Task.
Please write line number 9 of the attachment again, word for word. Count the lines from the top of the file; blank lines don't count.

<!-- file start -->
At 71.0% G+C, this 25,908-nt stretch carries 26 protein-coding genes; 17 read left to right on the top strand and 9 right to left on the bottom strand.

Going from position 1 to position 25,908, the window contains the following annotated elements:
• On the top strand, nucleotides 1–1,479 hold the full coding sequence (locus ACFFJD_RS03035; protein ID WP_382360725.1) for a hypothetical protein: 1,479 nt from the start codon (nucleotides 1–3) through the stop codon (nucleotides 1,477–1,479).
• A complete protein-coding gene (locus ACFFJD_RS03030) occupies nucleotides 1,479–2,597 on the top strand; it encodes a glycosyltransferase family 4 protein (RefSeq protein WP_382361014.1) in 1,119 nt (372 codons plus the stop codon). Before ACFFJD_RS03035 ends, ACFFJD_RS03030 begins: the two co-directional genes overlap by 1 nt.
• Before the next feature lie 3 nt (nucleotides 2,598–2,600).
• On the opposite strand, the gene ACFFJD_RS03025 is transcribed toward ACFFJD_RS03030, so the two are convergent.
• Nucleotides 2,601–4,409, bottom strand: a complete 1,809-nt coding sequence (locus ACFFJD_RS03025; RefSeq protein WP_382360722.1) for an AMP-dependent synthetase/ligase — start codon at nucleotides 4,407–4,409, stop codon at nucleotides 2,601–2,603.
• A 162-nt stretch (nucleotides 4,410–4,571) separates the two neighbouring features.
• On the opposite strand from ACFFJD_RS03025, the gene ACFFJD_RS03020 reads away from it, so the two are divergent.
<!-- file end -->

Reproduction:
• On the opposite strand from ACFFJD_RS03025, the gene ACFFJD_RS03020 reads away from it, so the two are divergent.